While certain government agencies and officials may have put forth what they consider to be a standard definition of addiction, seemingly more people than ever are willing to look outside the bubble to see what works for them. Sometimes these definitions are primarily made up of observed behaviors or chemical interactions, while others may try to look at it more holistically.
The National Institute on Drug Abuse (NIDA) says addiction is “a chronic, often relapsing brain disease that causes compulsive drug seeking and use, despite harmful consequences to the addicted individual and to those around him or her.” Whether or not someone adopts the theory that addiction is a brain disease, the rest of the definition seems to fit – at least mechanically.
In The Serenity Principle, author and Gulf Breeze Recovery consultant Joseph Bailey wrote, “becoming addicted to drugs, alcohol, food, sex, gambling, or any other substance or circumstance represents an innocent, often desperate search outside ourselves for a positive feeling.” Bailey continued on to say that there is some sort of root insecurity as a basis for addiction.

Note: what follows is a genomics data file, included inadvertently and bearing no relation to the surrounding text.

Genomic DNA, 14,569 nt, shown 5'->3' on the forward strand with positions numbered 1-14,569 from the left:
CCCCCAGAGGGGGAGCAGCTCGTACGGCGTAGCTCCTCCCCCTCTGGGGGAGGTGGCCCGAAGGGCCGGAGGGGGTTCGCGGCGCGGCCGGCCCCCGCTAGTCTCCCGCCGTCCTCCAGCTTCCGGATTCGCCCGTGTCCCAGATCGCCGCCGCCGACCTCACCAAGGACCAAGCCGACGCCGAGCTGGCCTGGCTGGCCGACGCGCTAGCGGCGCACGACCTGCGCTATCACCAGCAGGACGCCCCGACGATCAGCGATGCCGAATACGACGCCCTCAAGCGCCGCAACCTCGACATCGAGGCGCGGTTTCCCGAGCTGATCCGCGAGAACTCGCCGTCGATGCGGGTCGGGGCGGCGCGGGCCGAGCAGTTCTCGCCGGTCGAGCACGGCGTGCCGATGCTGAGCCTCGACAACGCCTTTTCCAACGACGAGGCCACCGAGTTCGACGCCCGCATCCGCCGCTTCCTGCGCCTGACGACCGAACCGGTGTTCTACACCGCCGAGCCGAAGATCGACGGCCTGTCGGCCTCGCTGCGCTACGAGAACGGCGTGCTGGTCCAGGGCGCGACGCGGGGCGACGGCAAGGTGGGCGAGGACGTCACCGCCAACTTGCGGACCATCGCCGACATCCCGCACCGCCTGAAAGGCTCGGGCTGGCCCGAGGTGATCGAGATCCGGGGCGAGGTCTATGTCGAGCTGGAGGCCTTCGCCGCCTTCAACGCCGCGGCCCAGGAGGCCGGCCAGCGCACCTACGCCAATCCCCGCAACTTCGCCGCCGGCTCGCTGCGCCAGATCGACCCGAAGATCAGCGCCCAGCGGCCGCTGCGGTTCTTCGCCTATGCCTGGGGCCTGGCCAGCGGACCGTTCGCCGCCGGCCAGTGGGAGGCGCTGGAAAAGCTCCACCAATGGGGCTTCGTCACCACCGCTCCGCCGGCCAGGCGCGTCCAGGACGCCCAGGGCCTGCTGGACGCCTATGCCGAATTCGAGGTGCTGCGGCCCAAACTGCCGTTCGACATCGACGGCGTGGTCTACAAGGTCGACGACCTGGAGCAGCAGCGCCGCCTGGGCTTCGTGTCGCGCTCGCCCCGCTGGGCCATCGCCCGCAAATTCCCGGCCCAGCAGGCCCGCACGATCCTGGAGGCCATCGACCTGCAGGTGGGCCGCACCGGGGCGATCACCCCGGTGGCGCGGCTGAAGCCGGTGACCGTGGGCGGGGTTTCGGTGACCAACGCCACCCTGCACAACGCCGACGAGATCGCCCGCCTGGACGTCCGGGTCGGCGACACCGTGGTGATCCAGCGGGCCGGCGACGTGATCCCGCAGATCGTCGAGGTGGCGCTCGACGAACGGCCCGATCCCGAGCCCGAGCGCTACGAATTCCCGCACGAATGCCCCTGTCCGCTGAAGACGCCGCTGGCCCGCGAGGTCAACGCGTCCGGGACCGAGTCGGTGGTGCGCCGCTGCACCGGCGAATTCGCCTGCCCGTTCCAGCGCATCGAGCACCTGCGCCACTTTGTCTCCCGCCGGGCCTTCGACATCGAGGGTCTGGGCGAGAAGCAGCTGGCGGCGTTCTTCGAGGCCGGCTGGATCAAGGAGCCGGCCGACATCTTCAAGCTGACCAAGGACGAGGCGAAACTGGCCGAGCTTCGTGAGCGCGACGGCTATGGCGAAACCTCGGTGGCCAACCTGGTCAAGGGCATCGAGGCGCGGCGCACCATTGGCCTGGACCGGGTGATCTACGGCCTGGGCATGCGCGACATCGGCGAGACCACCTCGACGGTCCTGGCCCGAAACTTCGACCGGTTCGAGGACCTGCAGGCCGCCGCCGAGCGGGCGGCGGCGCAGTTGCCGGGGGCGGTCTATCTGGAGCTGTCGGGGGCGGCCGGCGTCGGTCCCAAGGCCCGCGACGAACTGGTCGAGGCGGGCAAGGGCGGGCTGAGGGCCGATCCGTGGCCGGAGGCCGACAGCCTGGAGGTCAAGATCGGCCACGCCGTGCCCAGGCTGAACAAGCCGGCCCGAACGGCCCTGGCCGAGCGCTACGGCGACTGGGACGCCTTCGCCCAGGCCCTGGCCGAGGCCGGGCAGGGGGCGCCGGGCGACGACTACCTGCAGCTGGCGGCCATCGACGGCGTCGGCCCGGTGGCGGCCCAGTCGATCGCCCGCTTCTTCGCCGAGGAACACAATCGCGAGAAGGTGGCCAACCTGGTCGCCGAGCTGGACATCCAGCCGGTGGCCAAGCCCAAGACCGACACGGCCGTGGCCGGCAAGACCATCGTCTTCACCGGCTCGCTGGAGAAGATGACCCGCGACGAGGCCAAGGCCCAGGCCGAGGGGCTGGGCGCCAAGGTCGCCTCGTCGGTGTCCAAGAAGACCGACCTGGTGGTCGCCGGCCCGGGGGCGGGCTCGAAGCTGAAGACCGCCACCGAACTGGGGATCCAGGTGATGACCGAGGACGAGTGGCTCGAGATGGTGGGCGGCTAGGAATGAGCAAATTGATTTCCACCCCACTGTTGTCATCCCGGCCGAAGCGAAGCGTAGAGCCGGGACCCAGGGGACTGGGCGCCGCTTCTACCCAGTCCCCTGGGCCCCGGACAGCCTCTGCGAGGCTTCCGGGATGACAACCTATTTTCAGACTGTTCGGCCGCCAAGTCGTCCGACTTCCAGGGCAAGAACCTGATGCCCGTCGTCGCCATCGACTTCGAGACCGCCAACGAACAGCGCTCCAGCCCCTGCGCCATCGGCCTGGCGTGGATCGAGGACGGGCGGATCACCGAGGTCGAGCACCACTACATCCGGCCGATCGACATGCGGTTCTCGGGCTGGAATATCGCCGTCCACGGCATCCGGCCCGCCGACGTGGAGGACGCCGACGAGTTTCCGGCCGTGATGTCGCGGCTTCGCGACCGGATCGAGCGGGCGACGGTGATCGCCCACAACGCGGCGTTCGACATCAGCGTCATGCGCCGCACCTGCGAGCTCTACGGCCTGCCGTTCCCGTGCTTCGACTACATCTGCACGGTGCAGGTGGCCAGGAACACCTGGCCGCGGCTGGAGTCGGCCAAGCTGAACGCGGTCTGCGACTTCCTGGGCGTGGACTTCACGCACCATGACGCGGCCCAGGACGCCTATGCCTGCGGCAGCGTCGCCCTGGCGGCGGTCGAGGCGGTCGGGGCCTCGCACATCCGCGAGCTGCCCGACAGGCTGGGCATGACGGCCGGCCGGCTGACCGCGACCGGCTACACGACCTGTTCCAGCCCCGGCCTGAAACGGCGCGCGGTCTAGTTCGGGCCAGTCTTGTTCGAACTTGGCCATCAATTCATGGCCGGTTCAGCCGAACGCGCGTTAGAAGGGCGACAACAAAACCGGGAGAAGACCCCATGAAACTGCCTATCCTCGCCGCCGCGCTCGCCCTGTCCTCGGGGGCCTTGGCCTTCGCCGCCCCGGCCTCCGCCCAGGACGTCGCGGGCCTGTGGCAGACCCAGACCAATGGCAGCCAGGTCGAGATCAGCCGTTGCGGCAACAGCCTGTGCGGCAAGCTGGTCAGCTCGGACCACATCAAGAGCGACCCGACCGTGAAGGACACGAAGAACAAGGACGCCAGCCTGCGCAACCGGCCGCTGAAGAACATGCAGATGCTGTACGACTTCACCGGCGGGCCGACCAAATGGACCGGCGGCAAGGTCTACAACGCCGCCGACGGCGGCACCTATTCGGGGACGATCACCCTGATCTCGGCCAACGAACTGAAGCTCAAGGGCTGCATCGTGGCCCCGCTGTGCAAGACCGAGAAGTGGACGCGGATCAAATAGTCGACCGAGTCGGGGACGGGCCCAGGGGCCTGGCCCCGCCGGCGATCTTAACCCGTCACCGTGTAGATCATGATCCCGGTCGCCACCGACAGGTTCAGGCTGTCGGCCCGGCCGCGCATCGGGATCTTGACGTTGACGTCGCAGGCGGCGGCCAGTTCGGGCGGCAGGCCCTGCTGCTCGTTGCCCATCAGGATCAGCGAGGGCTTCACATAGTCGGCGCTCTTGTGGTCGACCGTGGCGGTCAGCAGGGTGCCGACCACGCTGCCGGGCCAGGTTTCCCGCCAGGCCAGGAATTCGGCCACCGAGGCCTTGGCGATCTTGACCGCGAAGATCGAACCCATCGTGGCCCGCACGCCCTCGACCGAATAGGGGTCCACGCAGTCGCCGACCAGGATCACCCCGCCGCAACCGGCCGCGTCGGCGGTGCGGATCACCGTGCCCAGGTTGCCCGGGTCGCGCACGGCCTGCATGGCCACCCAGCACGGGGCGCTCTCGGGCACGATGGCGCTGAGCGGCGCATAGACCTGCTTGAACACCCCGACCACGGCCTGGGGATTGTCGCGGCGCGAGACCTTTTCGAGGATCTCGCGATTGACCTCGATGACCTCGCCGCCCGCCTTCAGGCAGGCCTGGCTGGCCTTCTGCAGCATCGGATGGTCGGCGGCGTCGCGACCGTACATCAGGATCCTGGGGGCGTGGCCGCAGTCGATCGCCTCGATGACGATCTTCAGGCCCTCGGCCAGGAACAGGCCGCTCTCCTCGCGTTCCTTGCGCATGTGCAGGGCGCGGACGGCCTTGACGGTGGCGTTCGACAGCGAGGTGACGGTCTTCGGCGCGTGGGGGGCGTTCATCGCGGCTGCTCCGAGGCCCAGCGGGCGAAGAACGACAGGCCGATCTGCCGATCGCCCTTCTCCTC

Seeking comfort isn’t a bad thing, but when people are searching for that security in destructive ways then it is completely unhealthy. We believe that people are innately healthy and that the way to overcome addiction is to dive inward to find our own comfort deep within our true selves. This recognition eliminates the desire to become dependent on outside sources for that comfort or security.
Yes, cocaine addiction has many components and therefore many areas that need to be addressed both mentally and physically, but to pin someone down into a category or with a fixed label or definition when they have the power and ability to recover their own health seems like it would be counter-intuitive. People can develop more understandings about themselves and thus navigate life with their new found insights. More importantly, they can have the freedom to no longer suffer and create new definitions and meaning for their lives.
This is the path we seek for our guests at Gulf Breeze Recovery – to write their own present and future without addiction anywhere in it – to have it be something that only exists in the past rather than a perpetuating problem.